Log Cabin or Timber Frame

Log cabin or Timber Frame? Which is best?

Log cabin or timber frame – what’s the difference? The main difference is the insulation levels. Current building regulations insist on huge levels of insulation, which drives up the overall cost of building significantly. Roof pitch, external finish and PVC windows are also different.

Log cabin or timber frame – how they differ

People often ask – Log cabin or timber frame – what are the main differences between them? There are three main areas:

  • Insulation (Wall and roof – our timber frame buildings do not include foundation or finished floors – you will need your builder to install these)
  • External rendering – our default design for timber frame buildings offers a cement board finish, as this is generally what the planners will look for. (We can change this to timber of that is what you want.)
  • Roof Pitch Angle – again, due to the planner’s stipulations, generally you will need a steeper roof, so we include this in our default timber frame designs.
  • PVC windows and Doors. We include PVC windows and doors in our default timber frame design, but again, thises can be changed if you so wish.

Log Cabin Building Regulations

Of the four categories listed above relating to the choice of log cabin or timber frame, the insulation changes are forced by building regulations – the other differences (external rendering, Roof pith and PVC) are offered since these are usually requested by the planners.

Do you need these much higher levels of insulation, if you want a warm, cosy and “easy to heat” residential log cabin? The quick answer is NO. We have been building log cabins in Ireland for over twenty years – more than two thousand log cabins built around the country – and we have never had a complaint that our log cabins are cold or hard to heat. Four inches of Metac insulation, along with a total of 75mm of the best Norway Spruce means our walls are insulated quite well, and certainly sufficiently well insulated for most people’s requirements.

The four inches (100 millimetres) of Kingspan (PIR) insulation in the roof is quite significant too. During the heatwave Summer of 2018 (remember that Summer!) it was very cool in the Log Cabin show house in Boyle, despite the 30-degree temperatures and the sun belting down on the black roof of our cabin. And in the same way that the heat is not allowed in during the Summer, in the Winter, heat will not easily get out through your roof.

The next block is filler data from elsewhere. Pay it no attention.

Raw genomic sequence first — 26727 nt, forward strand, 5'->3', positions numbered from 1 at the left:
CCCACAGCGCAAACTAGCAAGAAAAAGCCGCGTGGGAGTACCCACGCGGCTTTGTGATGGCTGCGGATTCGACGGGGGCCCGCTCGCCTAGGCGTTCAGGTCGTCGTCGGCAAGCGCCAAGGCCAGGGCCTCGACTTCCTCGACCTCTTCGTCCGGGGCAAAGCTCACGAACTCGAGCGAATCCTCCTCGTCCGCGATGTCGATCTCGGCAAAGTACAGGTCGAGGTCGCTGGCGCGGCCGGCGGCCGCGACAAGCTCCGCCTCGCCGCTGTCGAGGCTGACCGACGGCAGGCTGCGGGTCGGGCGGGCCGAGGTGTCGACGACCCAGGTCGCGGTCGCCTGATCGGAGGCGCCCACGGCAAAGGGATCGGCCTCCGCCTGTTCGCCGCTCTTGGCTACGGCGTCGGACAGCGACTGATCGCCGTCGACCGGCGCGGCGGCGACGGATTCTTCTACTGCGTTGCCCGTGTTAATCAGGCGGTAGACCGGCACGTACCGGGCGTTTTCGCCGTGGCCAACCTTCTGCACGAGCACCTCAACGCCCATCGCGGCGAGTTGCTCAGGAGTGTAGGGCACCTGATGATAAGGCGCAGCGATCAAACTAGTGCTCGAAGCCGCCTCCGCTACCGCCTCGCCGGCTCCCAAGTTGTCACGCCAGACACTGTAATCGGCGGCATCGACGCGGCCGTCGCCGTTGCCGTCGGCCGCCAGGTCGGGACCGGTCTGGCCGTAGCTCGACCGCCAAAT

Cost comparison – log cabin or timber frame

The increased insulation is the main culprit in driving up the cost of our timber frame buildings. But even with these increases, you will find our costs low compared with many other buildings. So, how can we build our buildings so affordably? It’s down to our building method.

In effect, our timber frame houses are log cabins with extra insulation. A timber frame wall is the same as a log cabin wall, but with the Metac insulation increased from four inches to six inches. Along with this, we include another four inches of external insulation and replace the internal timber with 52mm insulated board.

We can build so cheaply because of the speed with which we build. and we build so quickly because the bulk of the work in creating your cabin or timber frame home is done at the factory. Everything is accurately cut to size in a highly automated workplace, meaning your final product is accurate and produced to the highest standards.

And you can imagine the savings when building this way, compared to building a house block by block by block…

Log cabin v timber frame prices

We have timber frame versions of two of our log cabins.

How Log Do Log Cabins Last in Ireland?

People worry that log cabins cannot endure the Irish climate, even though we have an extremely mild climate. We do have a damp climate in Winter, but we are also one of the windiest places on the planet! And wind is great at drying…

Anyway, the expert in this video tells us that timber buildings can at over 100 years, as long as they are treated properly…

Timber Frame Ireland

If you want us to help you decide between log cabin or timber frame, please feel free to contact us at Timber Living to make an appointment.

6 thoughts on “Log cabin or Timber Frame? Which is best?”

  1. My son lives in mullingar he is not overlooked by neighbours but has a very large garden would I need planning permission to put one if your homes in his garden we would be interested in a 2 bedroom home

    1. PLanning is a complex issue. Give Conor a call 086 817 0429 and come visit the showhouse in Boyle, to discuss all the ins and outs of planning.

  2. Geraldine Murphy

    Hi regarding Log Cabin/ Timber frame .
    I’m not sure. We have our own sight with parents home house build on one side .
    Would we have get planning permission for either Log Cabin or Timber frame.
    I would like it warm as I would be living in it for while & young family. It be 2/3 bedrooms not sure all depends how much it cost. What would we need for foundation also.
    Thanks Geraldine

    1. In effect, planning might increase your costs by over 50%.
      You need a 5 inch base for a log cabin, and a six-inch insulated base for timber frame.

    1. Ther is no reason why a log cabin wouldn’t last as long as a timber frame house, but to ask which is better… It depends on what you are looking for, and how your finances are, I suppose.
      Did you read the blog post?

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